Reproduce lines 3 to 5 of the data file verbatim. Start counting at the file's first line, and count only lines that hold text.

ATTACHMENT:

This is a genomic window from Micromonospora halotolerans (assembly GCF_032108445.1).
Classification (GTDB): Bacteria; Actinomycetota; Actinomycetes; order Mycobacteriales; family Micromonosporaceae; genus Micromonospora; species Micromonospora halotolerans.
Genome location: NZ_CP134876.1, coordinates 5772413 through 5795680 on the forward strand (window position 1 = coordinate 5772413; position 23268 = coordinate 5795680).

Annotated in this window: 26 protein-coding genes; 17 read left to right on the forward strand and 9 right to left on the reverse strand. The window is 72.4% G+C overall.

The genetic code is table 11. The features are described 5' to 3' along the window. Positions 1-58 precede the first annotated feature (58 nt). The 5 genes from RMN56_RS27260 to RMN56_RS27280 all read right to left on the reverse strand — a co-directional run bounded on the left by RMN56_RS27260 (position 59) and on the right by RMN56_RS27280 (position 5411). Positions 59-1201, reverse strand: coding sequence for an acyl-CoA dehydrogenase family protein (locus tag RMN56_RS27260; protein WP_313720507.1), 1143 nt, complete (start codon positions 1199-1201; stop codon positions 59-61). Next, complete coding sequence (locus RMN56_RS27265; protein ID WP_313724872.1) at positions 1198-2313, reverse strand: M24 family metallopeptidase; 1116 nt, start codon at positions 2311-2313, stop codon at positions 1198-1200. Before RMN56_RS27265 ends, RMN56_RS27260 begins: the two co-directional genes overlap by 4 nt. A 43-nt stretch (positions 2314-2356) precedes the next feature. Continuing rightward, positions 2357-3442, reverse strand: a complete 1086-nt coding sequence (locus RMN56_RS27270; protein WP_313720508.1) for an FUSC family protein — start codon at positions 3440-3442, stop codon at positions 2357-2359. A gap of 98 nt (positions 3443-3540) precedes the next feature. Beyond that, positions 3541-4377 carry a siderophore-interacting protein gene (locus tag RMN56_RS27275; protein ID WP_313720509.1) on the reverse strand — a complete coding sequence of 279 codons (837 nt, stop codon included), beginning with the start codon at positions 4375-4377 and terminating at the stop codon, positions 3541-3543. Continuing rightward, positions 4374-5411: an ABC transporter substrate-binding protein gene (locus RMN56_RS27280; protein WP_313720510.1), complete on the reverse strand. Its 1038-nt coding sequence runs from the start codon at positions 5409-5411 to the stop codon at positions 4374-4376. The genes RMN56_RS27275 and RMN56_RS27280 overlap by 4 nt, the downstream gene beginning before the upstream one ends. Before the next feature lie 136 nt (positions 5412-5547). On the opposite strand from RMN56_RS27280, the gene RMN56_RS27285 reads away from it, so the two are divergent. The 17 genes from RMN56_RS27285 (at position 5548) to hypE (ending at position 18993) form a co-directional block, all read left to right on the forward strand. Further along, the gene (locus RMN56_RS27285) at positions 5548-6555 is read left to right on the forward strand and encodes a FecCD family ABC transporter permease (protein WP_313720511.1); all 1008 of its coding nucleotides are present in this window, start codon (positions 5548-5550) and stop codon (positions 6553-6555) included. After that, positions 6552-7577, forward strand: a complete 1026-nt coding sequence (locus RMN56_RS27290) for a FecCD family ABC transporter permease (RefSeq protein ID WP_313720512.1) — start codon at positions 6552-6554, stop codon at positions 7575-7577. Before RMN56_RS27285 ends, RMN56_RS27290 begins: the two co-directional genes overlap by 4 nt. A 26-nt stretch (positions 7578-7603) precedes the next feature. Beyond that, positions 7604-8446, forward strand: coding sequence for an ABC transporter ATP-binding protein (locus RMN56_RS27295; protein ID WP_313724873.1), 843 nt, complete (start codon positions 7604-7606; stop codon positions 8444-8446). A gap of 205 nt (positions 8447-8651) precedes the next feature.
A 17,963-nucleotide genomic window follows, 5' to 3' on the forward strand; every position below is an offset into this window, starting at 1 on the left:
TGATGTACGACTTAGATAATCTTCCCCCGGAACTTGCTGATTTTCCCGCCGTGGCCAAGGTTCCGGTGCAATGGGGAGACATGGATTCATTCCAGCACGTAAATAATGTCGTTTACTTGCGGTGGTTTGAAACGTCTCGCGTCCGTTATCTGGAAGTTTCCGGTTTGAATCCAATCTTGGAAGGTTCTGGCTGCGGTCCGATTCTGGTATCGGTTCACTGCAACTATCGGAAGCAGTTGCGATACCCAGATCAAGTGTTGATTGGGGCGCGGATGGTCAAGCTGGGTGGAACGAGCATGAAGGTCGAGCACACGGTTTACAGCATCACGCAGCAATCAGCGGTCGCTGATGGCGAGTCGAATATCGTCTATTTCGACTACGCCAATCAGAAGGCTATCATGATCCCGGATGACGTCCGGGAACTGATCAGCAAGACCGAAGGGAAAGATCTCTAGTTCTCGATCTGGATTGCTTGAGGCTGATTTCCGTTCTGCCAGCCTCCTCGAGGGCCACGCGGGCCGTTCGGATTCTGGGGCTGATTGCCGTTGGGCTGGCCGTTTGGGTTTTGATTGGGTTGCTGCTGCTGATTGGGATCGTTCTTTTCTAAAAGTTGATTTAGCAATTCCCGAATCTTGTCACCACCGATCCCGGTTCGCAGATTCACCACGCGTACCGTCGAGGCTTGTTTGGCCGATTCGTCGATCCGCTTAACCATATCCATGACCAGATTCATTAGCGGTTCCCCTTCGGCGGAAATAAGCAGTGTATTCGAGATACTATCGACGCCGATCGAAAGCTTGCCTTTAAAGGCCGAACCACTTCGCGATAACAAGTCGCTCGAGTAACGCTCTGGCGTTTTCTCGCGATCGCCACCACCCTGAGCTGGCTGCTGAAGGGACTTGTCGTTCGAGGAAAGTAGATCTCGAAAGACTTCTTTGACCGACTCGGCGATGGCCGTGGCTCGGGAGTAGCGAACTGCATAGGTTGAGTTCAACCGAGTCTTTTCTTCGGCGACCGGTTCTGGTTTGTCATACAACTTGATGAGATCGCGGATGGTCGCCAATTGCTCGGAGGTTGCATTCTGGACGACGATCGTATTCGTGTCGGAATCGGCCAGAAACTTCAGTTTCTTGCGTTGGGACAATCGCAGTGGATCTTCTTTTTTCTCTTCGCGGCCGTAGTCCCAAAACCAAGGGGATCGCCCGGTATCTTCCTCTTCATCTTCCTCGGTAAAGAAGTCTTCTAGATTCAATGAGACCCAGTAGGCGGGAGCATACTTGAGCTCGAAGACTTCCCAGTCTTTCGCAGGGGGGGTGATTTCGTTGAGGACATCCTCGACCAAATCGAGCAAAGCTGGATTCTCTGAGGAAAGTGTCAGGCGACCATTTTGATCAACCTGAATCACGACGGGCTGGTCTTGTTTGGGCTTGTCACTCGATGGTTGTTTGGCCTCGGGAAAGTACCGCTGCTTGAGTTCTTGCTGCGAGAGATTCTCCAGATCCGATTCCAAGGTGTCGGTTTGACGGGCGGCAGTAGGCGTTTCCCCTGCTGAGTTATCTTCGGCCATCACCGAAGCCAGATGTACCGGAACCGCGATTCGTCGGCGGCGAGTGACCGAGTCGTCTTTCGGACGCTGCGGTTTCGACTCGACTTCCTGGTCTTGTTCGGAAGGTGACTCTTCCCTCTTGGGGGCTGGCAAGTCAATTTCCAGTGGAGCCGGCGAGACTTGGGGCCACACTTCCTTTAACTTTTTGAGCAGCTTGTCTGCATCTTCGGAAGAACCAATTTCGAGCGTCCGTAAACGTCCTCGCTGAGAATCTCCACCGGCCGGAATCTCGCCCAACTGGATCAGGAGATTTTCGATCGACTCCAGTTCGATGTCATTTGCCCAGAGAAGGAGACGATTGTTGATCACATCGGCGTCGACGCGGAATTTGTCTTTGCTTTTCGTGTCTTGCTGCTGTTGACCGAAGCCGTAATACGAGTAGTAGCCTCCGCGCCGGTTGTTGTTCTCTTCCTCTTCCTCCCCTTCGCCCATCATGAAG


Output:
Genome location: NZ_CP134876.1, coordinates 5772413 through 5795680 on the forward strand (window position 1 = coordinate 5772413; position 23268 = coordinate 5795680).

Annotated in this window: 26 protein-coding genes; 17 read left to right on the forward strand and 9 right to left on the reverse strand. The window is 72.4% G+C overall.

The genetic code is table 11. The features are described 5' to 3' along the window. Positions 1-58 precede the first annotated feature (58 nt). The 5 genes from RMN56_RS27260 to RMN56_RS27280 all read right to left on the reverse strand — a co-directional run bounded on the left by RMN56_RS27260 (position 59) and on the right by RMN56_RS27280 (position 5411). Positions 59-1201, reverse strand: coding sequence for an acyl-CoA dehydrogenase family protein (locus tag RMN56_RS27260; protein WP_313720507.1), 1143 nt, complete (start codon positions 1199-1201; stop codon positions 59-61). Next, complete coding sequence (locus RMN56_RS27265; protein ID WP_313724872.1) at positions 1198-2313, reverse strand: M24 family metallopeptidase; 1116 nt, start codon at positions 2311-2313, stop codon at positions 1198-1200. Before RMN56_RS27265 ends, RMN56_RS27260 begins: the two co-directional genes overlap by 4 nt. A 43-nt stretch (positions 2314-2356) precedes the next feature. Continuing rightward, positions 2357-3442, reverse strand: a complete 1086-nt coding sequence (locus RMN56_RS27270; protein WP_313720508.1) for an FUSC family protein — start codon at positions 3440-3442, stop codon at positions 2357-2359. A gap of 98 nt (positions 3443-3540) precedes the next feature. Beyond that, positions 3541-4377 carry a siderophore-interacting protein gene (locus tag RMN56_RS27275; protein ID WP_313720509.1) on the reverse strand — a complete coding sequence of 279 codons (837 nt, stop codon included), beginning with the start codon at positions 4375-4377 and terminating at the stop codon, positions 3541-3543. Continuing rightward, positions 4374-5411: an ABC transporter substrate-binding protein gene (locus RMN56_RS27280; protein WP_313720510.1), complete on the reverse strand. Its 1038-nt coding sequence runs from the start codon at positions 5409-5411 to the stop codon at positions 4374-4376. The genes RMN56_RS27275 and RMN56_RS27280 overlap by 4 nt, the downstream gene beginning before the upstream one ends. Before the next feature lie 136 nt (positions 5412-5547). On the opposite strand from RMN56_RS27280, the gene RMN56_RS27285 reads away from it, so the two are divergent. The 17 genes from RMN56_RS27285 (at position 5548) to hypE (ending at position 18993) form a co-directional block, all read left to right on the forward strand. Further along, the gene (locus RMN56_RS27285) at positions 5548-6555 is read left to right on the forward strand and encodes a FecCD family ABC transporter permease (protein WP_313720511.1); all 1008 of its coding nucleotides are present in this window, start codon (positions 5548-5550) and stop codon (positions 6553-6555) included. After that, positions 6552-7577, forward strand: a complete 1026-nt coding sequence (locus RMN56_RS27290) for a FecCD family ABC transporter permease (RefSeq protein ID WP_313720512.1) — start codon at positions 6552-6554, stop codon at positions 7575-7577. Before RMN56_RS27285 ends, RMN56_RS27290 begins: the two co-directional genes overlap by 4 nt. A 26-nt stretch (positions 7578-7603) precedes the next feature. Beyond that, positions 7604-8446, forward strand: coding sequence for an ABC transporter ATP-binding protein (locus RMN56_RS27295; protein ID WP_313724873.1), 843 nt, complete (start codon positions 7604-7606; stop codon positions 8444-8446). A gap of 205 nt (positions 8447-8651) precedes the next feature.